We Groan, Being Burdened
James Smith, 1842
"We who are in this tabernacle do groan, being burdened." 2 Corinthians 5:4
A groan is the effect of pressure, the pressure is caused by sin. All creation groans in consequence of sin. "We know," says the Apostle, "that the whole creation has been groaning as in the pains of childbirth right up to the present time. Not only so, but we ourselves, who have the first-fruits of the Spirit, groan inwardly as we wait eagerly for our adoption as sons, the redemption of our bodies." Romans 8:22-23
Paul had been filled with the Spirit, was most extraordinarily endowed, and peculiarly favored; yet he groaned under a burden, which made him cry out, "Oh wretched man that I am; who shall deliver me from the body of this death?"
Our present habitation is a tabernacle — a frail, unsuitable dwelling. We are exposed on every side to the storm and to the tempest; but we look for a house not made with hands, eternal in the heavens. We are burdened at present — the concerns of the family, the business, the church — burden us. Or if free from such burdens — the corruptions of the heart, and a sick disordered body are a burden to us. The burden makes us groan, longing for the day of redemption — when we shall be exactly like Jesus — for we shall see Him as He is.
The groans of the Apostle were not the groans of impatience; fretfulness was no feature in his character. Jesus groaned — but they were sinless groans, Paul groaned — but they were the groans of a holy mind, longing for freedom from sin, ability to serve God without imperfection, and to enjoy Him without interruption.
Pain occasions groaning — but all our groans should be directed Godward; they should all be turned into prayers, and then they would be to our advantage.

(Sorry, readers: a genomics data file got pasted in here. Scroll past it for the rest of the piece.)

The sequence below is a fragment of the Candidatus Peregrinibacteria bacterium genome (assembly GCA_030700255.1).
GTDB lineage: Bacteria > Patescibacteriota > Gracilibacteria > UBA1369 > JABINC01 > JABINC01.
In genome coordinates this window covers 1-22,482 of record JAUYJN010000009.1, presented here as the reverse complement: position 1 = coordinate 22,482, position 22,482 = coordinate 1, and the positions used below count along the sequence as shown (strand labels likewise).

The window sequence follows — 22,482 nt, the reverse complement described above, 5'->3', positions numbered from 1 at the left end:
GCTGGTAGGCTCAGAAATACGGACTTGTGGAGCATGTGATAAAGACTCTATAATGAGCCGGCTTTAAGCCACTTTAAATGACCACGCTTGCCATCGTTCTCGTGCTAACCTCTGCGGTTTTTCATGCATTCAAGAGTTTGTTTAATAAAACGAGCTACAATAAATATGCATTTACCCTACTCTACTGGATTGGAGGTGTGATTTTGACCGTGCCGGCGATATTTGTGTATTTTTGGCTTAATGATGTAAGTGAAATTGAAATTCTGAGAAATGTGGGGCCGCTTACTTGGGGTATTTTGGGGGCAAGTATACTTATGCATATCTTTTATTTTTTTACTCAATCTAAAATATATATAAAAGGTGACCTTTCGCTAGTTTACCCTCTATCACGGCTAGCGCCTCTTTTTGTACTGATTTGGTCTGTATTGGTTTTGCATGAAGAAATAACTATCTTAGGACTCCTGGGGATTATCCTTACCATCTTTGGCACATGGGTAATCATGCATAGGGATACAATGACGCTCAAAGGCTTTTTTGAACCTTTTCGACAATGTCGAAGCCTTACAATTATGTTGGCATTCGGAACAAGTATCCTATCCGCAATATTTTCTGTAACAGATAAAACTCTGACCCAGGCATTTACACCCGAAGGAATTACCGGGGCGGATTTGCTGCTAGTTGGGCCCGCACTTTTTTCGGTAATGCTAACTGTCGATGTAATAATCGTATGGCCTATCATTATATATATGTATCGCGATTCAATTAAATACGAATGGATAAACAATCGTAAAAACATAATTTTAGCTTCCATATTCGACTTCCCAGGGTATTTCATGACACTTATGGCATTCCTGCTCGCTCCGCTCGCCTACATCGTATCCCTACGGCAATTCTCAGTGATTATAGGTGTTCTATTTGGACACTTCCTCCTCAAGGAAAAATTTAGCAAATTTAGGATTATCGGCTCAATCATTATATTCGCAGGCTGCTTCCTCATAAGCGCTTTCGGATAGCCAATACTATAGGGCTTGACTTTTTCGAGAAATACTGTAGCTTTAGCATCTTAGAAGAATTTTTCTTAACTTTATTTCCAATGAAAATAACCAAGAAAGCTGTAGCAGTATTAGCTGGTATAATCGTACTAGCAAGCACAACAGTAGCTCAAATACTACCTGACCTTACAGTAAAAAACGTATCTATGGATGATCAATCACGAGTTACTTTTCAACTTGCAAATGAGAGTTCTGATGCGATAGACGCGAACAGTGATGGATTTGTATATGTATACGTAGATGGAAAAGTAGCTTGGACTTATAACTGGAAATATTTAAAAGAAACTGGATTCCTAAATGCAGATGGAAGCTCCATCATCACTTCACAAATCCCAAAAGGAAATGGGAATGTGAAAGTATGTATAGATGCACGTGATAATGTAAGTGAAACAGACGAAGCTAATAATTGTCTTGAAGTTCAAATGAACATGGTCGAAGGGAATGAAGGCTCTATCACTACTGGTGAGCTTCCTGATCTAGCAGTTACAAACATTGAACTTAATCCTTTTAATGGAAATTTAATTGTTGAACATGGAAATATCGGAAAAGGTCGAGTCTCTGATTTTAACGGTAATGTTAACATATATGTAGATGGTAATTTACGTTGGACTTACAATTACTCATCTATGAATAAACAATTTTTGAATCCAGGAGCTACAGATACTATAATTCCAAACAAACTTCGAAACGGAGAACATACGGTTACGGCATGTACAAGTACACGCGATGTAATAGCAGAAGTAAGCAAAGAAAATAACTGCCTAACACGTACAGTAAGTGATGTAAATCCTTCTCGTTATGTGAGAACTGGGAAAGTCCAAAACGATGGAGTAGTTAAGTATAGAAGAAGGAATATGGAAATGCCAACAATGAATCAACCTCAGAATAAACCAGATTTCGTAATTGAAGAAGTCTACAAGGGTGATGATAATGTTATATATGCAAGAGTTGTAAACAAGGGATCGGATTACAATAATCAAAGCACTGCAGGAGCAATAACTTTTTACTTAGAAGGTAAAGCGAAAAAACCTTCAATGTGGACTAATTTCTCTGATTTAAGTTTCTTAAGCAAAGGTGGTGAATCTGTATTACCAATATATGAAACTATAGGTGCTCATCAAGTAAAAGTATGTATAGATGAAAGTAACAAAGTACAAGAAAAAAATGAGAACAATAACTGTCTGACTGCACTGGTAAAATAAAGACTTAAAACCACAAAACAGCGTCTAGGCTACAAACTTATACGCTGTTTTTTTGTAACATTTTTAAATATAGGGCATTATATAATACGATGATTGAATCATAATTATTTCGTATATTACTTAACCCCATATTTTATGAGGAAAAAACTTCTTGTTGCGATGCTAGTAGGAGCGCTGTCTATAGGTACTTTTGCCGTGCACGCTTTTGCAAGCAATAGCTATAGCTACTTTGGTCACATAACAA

The Lord listens to the groans of His people. It is said of Israel, when oppressed by Pharaoh and His task-masters: "The Israelites groaned in their slavery and cried out, and their cry for help because of their slavery went up to God. God heard their groaning and he remembered his covenant with Abraham, with Isaac and with Jacob. So God looked on the Israelites and was concerned about them. The LORD said, "I have indeed seen the misery of my people in Egypt. I have heard them crying out because of their slave drivers, and I am concerned about their suffering. So I have come down to rescue them from the hand of the Egyptians and to bring them up out of that land into a good and spacious land, a land flowing with milk and honey."
David cries out, "I am weary with my groaning; all the night make I my bed to swim; I water my couch with my tears; I am troubled; I am bowed down greatly; I go mourning all the day long. For my loins are filled with a loathsome disease; and there is no soundness in my flesh. I am feeble and sore broken; I have roared by reason of the disquietness of my heart. Lord, all my desire is before you; and my groaning is not hid from you. My heart pants, my strength fails me; as for the light of my eyes, it also is gone from me. By reason of the voice of my groaning, my bones cleave to my skin."
And was it thus with the man after God's own heart? Yes, the most favored saints have always been found groaning sinners.
The present wilderness is lined with thorns and briars — their present state is one of suffering and trial. But they are "looking for that blessed hope, and the glorious appearing of the Great God our Savior; who shall change our vile bodies, that they may be fashioned like unto His glorious body!" Groan then . . .
for Heaven —
and all will be well.